|NORMAN L. PRICER,
STATE OF NEW MEXICO, Environmental Department,
Plaintiff Norman L. Pricer appeals from an order of the district court granting summary judgment to defendant in this action brought pursuant to 42 U.S.C. § 1983.(1) We affirm.
Mr. Pricer was employed by the New Mexico Environment Department.(2) Defendant Peter Maggiore, Mr. Pricer's supervisor, decided to transfer Mr. Pricer to the Albuquerque office from the Grants office. Mr. Pricer apparently lives in Grants and did not want to transfer. He contacted his State Senator to have the decision reversed. The Senator interceded on his behalf.
Mr. Pricer thereafter brought this action claiming that Mr. Maggiore had retaliated against him for exercising his First Amendment right to petition his elected state representative. He alleged that Mr. Maggiore delayed his job reclassification, denied him an annual raise, and took other adverse actions, thus violating his constitutional right to petition the government.
The district court determined that Mr. Pricer had not petitioned his Senator on a matter of public concern and therefore, he had not stated a claim. The district court also held that defendant was entitled to qualified immunity.
On appeal, Mr. Pricer asserts he has a constitutional right to contact his congressional representative about a matter of private concern and to have that representative intercede on his behalf. He also contends that Mr. Maggiore is not entitled to qualified immunity.
"We review the district court's grant of summary judgment de novo, applying the same legal standard used by the district court" under Fed. R. Civ. P. 56(c). Simms v. Okla. ex rel. Dep't of Mental Health & Substance Abuse Servs., 165 F.3d 1321, 1326 (10th Cir. 1999). Summary judgment is proper if the moving party shows "there is no genuine issue as to any material fact and that the moving party is entitled to a judgment as a matter of law." Fed. R. Civ. P. 56(c).
The first element that a public employee must establish to determine whether a governmental entity may regulate his or her speech without offending the guarantees of the First Amendment is whether that speech touched upon matters of public concern. Martin v. City of Del City, 179 F.3d 882, 886 (10th Cir. 1999). Mr. Pricer admits that his speech did not involve matters of public concern. See Appellant's App. at 4. However, Mr. Pricer contends the public concern element is not required because his situation does not fall under the constraints of Martin. Mr. Pricer states that he, unlike the plaintiff in Martin, petitioned his state representative who apparently actually intervened on his behalf. The retaliation occurred in response to that intervention.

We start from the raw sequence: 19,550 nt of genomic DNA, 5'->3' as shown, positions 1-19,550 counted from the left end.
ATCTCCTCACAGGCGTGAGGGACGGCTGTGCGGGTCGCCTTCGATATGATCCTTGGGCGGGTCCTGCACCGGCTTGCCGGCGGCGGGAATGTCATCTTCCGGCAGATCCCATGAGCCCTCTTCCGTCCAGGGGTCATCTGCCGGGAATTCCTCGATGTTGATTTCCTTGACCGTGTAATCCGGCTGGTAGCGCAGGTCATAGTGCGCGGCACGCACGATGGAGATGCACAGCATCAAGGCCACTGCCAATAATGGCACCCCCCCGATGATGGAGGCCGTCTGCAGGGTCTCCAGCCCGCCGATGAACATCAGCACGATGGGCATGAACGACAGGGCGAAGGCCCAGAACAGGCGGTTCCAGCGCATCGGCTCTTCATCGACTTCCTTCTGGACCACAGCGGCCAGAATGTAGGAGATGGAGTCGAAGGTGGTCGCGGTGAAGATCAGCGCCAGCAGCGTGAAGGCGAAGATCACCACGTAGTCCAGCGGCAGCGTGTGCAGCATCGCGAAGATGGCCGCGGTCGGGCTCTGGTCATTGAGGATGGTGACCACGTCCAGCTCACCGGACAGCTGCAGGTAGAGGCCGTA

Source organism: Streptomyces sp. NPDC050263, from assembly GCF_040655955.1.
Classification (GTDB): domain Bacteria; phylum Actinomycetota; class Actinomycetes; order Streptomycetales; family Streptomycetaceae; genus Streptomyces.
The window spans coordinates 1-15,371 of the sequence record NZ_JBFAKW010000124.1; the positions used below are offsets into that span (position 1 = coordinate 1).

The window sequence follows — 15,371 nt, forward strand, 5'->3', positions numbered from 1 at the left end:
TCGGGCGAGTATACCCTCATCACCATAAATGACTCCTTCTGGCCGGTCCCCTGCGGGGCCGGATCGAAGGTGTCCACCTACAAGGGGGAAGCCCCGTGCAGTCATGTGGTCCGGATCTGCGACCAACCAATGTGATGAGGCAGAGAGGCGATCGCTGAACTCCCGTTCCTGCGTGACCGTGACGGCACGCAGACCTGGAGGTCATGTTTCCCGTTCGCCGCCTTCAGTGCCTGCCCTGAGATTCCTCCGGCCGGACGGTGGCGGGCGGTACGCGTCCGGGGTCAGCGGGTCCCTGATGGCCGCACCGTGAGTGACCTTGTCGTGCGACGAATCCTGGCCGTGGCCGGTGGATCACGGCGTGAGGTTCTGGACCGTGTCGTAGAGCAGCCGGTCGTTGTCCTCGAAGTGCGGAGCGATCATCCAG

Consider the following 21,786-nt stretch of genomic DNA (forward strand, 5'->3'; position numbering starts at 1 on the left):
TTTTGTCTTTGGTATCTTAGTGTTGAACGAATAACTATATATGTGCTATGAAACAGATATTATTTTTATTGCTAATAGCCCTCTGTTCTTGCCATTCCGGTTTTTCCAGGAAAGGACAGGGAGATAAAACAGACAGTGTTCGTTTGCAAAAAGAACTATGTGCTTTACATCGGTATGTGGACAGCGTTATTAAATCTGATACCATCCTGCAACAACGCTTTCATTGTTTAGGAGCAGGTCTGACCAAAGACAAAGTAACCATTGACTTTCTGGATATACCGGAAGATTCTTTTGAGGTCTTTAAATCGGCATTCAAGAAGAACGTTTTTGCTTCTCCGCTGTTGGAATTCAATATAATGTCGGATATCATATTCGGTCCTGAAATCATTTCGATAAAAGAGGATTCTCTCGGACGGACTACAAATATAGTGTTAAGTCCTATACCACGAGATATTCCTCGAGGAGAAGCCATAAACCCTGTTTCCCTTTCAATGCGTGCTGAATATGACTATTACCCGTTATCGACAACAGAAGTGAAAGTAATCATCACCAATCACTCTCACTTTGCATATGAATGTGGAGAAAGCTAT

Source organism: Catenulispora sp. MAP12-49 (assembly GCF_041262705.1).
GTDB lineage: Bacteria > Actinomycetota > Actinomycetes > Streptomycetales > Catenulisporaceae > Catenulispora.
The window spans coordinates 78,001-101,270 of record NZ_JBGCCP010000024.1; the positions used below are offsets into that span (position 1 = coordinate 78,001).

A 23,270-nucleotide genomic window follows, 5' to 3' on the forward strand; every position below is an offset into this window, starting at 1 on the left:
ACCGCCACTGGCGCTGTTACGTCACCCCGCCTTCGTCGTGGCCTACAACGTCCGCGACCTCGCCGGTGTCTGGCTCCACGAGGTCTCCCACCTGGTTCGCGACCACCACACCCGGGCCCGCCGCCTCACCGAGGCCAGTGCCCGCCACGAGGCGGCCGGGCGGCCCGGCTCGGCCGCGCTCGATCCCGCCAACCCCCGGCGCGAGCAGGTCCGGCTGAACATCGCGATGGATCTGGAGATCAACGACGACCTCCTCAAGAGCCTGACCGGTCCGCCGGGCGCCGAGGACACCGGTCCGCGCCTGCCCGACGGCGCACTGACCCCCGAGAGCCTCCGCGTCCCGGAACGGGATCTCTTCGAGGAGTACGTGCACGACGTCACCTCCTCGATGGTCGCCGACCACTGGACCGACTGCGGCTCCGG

We agree with the district court that "this distinction lacks significance and that the 'public concern' requirement applies to" Mr. Pricer's claim. District Court's Memorandum Opinion and Order at 3. Mr. Pricer contends that his actions were protected by the Noerr-Pennington doctrine.(3) "[I]t is more appropriate to refer to immunity as Noerr-Pennington immunity only when applied to antitrust claims. In all other contexts, . . . such immunity derives from the right to petition." Cardtoons, L.C. v. Major League Baseball Players Ass'n, 208 F.3d 885, 889-90 (10th Cir.), cert. denied, 121 S. Ct. 175 (2000) (footnote omitted). Mr. Pricer cites to no other authority supporting his proposition, nor have we found any. Mr. Pricer's argument is without merit.
Having determined that the district court properly granted summary judgment against Mr. Pricer on his legal claims, we need not address the issue of whether Mr. Maggiore is entitled to qualified immunity. The judgment of the district court is AFFIRMED.
Entered for the Court
Mary Beck Briscoe
*. This order and judgment is not binding precedent, except under the doctrines of law of the case, res judicata, and collateral estoppel. The court generally disfavors the citation of orders and judgments; nevertheless, an order and judgment may be cited under the terms and conditions of 10th Cir. R. 36.3.
1. The district court stated that it was dismissing Mr. Pricer's claims. However, it appears the court was ruling on defendants' motion for summary judgment. Therefore, we review this case under summary judgment standards.
2. The appendix submitted to this court consisted only of the transcript of the pretrial conference. We are thus constrained in our consideration of this appeal and rely on the district court's statement of the facts. See Fed. R. App. P. 10; 10th Cir. R. 10.3.
3. E. R.R. Presidents Conference v. Noerr Motor Freight, Inc., 365 U.S. 127 (1961); United Mine Workers of Am. v. Pennington, 381 U.S. 657 (1965).